The Park at Dusk

Several years ago, during a conversation with a group of co-workers, a woman insisted that it was easy to be a man.  She claimed that men did not have to worry about stereotypes.  Nor did men have to prove themselves repeatedly because others remained stubbornly suspicious of their abilities. 

I still remember her naive assertion, and with that, I recall a particular walk in the park.  It was late fall, and the sun was setting earlier with each passing day.  Daylight Savings Time was about to end and so every evening I took my dog to a nearby park, hoping to stretch out the post-work sunlight.

When I arrived, I noticed a neighbor and her friend in the parking lot waiting for a ride home.  My neighbor was perhaps 12 – I was never very good at judging age – and she recognized me immediately.  Without addressing her, I began my walk.

The daylight was fleeing faster than I had anticipated and it was already dusk.  As I walked my dog around the macadam track, I noticed that the practice fields were empty of children and coaches, and all that remained were some Indian men playing a game of cricket.  After about fifteen minutes, I happened to glance back at my car.  In the distance, I saw that my young neighbor and her friend were still waiting for their ride.

That is when a question dawned on me: What should I do if I finish walking my dog and she is still waiting for her ride?

Although the park was located in a relatively safe neighborhood, I would not feel comfortable leaving two young girls in a dark, abandoned park. 

My neighbor lived in the apartment across the hall from me, and although I engaged in small talk with her father on occasion, I did not know her parents that well.  I never spoke to the girl, because I was single and middle-age, and made it a policy to keep my distance from children.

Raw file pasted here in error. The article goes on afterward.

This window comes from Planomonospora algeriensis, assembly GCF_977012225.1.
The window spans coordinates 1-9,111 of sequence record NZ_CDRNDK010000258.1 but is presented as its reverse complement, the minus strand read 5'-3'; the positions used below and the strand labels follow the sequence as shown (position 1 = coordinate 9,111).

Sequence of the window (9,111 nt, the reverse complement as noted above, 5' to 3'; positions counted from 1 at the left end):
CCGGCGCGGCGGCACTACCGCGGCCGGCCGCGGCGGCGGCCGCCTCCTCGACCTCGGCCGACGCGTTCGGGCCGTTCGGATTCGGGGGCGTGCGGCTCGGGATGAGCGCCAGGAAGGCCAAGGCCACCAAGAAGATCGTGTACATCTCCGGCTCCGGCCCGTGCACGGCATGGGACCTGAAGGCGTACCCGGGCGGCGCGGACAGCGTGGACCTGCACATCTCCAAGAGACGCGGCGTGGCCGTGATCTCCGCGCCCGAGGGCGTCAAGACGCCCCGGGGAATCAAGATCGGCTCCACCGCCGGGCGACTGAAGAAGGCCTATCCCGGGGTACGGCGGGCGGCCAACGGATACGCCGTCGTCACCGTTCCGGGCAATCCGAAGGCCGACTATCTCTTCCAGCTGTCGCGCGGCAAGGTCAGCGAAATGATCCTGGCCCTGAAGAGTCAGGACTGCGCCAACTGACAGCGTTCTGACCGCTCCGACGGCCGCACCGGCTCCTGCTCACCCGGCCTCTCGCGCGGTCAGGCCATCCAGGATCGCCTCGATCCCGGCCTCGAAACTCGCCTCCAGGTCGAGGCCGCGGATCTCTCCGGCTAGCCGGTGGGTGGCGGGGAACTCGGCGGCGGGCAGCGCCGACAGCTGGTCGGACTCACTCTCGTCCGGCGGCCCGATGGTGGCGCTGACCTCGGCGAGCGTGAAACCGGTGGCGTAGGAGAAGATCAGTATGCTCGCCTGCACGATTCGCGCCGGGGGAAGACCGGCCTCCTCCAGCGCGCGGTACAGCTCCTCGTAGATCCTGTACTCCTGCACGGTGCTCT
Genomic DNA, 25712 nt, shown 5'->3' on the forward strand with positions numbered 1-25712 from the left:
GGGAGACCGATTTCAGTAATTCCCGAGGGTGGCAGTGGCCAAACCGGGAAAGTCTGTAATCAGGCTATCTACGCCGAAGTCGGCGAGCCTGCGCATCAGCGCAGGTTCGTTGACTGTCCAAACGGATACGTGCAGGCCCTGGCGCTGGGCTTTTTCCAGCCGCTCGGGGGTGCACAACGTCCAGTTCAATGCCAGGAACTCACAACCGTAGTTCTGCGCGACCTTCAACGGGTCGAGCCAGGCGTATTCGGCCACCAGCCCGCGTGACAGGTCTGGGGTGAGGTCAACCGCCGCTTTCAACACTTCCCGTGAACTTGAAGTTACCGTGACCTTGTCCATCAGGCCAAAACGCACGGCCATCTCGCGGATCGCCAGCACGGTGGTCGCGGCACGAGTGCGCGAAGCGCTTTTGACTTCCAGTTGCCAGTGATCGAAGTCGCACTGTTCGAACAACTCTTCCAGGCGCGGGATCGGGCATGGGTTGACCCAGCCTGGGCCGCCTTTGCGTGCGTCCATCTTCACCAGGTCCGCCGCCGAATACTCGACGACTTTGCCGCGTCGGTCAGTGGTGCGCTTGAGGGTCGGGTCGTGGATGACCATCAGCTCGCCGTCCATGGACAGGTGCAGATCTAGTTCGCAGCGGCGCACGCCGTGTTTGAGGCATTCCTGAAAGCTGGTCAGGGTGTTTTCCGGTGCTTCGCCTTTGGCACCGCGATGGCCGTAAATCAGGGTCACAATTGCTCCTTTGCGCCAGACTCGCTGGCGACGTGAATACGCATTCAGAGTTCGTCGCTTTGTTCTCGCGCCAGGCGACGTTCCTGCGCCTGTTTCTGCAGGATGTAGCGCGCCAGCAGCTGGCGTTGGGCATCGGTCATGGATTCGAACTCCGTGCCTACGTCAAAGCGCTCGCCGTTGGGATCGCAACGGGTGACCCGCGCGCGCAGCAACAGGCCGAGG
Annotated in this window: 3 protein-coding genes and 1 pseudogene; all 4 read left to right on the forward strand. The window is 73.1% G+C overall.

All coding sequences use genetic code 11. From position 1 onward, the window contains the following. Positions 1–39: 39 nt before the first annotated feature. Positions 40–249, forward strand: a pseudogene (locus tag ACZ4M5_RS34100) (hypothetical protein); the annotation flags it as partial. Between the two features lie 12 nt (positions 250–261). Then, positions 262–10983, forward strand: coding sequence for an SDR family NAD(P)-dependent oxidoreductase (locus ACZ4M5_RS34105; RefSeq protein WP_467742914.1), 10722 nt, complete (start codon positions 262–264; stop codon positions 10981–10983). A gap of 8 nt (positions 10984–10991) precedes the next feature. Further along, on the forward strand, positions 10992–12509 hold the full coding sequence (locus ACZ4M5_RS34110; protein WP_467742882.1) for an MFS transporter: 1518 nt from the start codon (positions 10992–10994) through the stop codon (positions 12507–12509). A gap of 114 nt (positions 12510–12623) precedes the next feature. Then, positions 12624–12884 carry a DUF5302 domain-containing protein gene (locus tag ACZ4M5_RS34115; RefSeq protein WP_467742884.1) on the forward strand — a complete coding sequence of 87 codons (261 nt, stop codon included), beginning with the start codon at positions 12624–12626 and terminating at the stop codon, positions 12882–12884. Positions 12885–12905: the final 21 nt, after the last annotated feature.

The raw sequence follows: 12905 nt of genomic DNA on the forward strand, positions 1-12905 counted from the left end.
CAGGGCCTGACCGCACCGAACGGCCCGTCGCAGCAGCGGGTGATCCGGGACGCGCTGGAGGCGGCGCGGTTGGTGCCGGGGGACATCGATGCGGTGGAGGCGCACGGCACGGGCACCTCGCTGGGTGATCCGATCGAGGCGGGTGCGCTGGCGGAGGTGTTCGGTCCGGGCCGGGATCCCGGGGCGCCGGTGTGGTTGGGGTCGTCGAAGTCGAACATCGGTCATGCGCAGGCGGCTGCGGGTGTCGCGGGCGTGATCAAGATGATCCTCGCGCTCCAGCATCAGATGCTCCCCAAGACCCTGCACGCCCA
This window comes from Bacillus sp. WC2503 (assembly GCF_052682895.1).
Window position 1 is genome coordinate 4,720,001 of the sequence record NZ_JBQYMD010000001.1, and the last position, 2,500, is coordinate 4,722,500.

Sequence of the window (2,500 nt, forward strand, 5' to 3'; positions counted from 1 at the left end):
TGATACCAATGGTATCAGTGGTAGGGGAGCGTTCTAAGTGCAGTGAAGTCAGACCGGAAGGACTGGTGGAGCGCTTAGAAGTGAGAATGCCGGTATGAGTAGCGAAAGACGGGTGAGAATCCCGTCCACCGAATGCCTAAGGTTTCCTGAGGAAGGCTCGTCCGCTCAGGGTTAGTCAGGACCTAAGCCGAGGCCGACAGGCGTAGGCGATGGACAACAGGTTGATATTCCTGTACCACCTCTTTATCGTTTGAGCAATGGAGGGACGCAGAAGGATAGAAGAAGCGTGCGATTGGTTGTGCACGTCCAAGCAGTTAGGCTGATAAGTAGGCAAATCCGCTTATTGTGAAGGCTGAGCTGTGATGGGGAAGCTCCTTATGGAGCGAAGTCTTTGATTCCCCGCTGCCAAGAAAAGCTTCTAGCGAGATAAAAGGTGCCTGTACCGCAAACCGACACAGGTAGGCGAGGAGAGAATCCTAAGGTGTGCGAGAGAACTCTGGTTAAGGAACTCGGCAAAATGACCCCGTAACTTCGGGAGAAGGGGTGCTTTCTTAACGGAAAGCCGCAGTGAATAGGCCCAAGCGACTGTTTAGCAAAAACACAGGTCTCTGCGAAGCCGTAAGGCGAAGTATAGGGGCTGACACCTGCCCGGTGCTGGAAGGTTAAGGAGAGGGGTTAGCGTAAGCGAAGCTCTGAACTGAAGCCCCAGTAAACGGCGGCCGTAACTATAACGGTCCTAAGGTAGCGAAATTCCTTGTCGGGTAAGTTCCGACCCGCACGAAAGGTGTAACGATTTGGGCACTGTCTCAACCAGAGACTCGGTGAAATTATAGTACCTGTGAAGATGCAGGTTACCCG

I was still some distance away when I began to consider my options.  I could not offer her a ride home even though our front doors were only a few feet apart.  And she would be foolish to accept a ride from anyone she did not know very well. 

What would her parents expect me to do?  Would they want me to wait with her until they arrived?  If they pulled into the dark parking lot and saw me standing next to their pre-teen daughter what would they think? 

I imagined that if I just walked up to their car and told them the truth – that I did not feel comfortable leaving their daughter alone in a deserted park and so I decided to wait with her until her ride arrived – their suspicions would be dispelled.  They might even appreciate the fact that I was concerned for their daughter’s safety.

That is what I envisioned.  However, everyone is different, and what one person considers appropriate behavior in such a situation another might find disturbing (What are the true intentions of a man standing near our twelve-year old daughter in a dark park?  Are they as noble as he claims or is he secretly up to something?).  While it would be unlikely to get into any legal trouble, a simple accusation could be enough to ruin my reputation.  I could never un-ring that proverbial bell.

The arc lights were on and the park was nearly empty as my dog and I slowly approached the two girls.  As we drew closer, I grew increasingly anxious.  I decided to slow my pace, hoping to prolong the moment and spare myself a difficult decision. 

Fortunately, just moments later my apprehensions were lifted as her parents pulled in and she and her friend hopped into the back seat of the vehicle.

I literally sighed in relief.

I wonder what my female co-worker would have done in my situation if she had been born a man.  But more importantly, I wonder if she was even aware that there are such circumstances where being a man means that others assume the worst about you – justifiably, for their own safety.  And those suspicions are not easily assuaged over time because of your age, your achievements, or a lifetime devoted to honor and decency.  They will always stubbornly remain, simply because you are a man.


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